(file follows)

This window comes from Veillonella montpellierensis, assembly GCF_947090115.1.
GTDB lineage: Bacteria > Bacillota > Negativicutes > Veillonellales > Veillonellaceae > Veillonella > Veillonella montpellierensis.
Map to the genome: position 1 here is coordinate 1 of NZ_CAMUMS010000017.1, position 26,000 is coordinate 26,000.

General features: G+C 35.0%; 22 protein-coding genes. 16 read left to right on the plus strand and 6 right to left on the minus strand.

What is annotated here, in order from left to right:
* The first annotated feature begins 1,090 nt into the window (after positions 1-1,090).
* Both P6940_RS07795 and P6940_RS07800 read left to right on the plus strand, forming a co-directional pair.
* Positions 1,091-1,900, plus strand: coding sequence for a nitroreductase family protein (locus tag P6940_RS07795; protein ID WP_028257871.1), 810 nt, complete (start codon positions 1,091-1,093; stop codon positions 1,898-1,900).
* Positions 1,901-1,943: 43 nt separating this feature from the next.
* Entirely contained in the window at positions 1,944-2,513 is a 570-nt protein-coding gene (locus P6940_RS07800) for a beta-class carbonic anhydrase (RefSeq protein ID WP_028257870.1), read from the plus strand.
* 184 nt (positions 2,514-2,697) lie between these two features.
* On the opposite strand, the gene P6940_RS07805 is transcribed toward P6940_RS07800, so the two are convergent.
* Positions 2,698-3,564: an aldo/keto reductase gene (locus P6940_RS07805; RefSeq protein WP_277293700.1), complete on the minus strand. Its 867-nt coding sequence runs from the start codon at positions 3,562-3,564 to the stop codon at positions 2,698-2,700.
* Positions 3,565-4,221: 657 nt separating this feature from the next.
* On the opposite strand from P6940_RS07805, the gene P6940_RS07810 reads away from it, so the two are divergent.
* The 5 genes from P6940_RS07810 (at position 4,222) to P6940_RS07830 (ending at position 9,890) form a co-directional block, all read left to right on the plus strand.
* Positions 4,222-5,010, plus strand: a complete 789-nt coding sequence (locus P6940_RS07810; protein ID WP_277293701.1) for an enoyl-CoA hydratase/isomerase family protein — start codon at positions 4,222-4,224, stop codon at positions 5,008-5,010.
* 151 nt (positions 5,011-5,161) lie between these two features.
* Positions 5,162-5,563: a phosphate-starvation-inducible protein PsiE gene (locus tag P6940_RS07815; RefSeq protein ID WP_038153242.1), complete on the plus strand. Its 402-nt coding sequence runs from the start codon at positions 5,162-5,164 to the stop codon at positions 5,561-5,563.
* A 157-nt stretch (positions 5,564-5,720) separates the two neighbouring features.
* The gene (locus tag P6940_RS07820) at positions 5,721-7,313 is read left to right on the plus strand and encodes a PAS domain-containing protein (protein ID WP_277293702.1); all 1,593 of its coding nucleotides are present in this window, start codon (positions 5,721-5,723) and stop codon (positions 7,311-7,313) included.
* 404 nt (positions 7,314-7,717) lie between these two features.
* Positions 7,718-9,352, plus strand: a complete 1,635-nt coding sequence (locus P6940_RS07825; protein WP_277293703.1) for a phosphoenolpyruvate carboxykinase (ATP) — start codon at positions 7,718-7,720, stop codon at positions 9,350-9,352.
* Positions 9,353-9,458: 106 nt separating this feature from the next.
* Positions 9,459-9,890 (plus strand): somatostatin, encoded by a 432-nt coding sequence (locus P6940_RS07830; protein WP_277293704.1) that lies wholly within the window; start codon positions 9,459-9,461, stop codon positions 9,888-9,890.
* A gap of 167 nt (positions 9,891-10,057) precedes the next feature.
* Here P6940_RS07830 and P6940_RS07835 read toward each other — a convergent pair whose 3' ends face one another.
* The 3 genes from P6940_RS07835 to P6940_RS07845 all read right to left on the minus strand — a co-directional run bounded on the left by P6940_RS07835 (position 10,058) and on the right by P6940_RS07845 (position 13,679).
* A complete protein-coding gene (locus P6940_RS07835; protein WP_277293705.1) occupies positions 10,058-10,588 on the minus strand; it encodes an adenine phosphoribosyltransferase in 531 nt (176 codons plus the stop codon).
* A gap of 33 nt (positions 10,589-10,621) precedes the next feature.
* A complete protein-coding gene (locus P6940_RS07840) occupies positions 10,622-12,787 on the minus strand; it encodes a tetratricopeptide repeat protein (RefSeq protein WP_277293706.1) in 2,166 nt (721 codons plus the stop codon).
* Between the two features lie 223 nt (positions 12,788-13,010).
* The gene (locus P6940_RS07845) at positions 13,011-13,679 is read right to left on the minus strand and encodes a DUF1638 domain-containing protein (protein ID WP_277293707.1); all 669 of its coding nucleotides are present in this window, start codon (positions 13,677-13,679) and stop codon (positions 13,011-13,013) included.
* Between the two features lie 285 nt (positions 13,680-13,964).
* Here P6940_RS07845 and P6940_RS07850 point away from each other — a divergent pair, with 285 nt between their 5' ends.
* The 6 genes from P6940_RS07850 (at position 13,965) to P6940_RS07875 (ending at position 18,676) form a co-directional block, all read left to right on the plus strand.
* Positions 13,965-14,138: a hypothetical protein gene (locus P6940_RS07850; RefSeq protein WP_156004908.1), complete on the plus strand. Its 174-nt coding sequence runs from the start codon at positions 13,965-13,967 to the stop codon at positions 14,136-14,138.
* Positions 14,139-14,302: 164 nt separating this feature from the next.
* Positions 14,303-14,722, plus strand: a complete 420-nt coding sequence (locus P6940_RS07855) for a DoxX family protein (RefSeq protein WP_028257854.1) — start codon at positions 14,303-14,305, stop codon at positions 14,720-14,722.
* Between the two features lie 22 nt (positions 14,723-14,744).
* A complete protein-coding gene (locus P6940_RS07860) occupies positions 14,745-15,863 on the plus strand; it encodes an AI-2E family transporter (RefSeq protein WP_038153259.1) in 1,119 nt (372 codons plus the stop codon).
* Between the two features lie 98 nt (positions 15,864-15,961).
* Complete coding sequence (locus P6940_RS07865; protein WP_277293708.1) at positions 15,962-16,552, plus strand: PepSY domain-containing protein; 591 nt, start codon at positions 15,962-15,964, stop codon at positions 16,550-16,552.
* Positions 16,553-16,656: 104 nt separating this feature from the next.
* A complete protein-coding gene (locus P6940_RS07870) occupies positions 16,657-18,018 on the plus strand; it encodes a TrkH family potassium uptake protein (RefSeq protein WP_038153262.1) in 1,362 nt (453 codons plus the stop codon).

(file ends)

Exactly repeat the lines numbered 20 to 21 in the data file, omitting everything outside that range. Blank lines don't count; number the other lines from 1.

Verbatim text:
* A 157-nt stretch (positions 5,564-5,720) separates the two neighbouring features.
* The gene (locus tag P6940_RS07820) at positions 5,721-7,313 is read left to right on the plus strand and encodes a PAS domain-containing protein (protein ID WP_277293702.1); all 1,593 of its coding nucleotides are present in this window, start codon (positions 5,721-5,723) and stop codon (positions 7,311-7,313) included.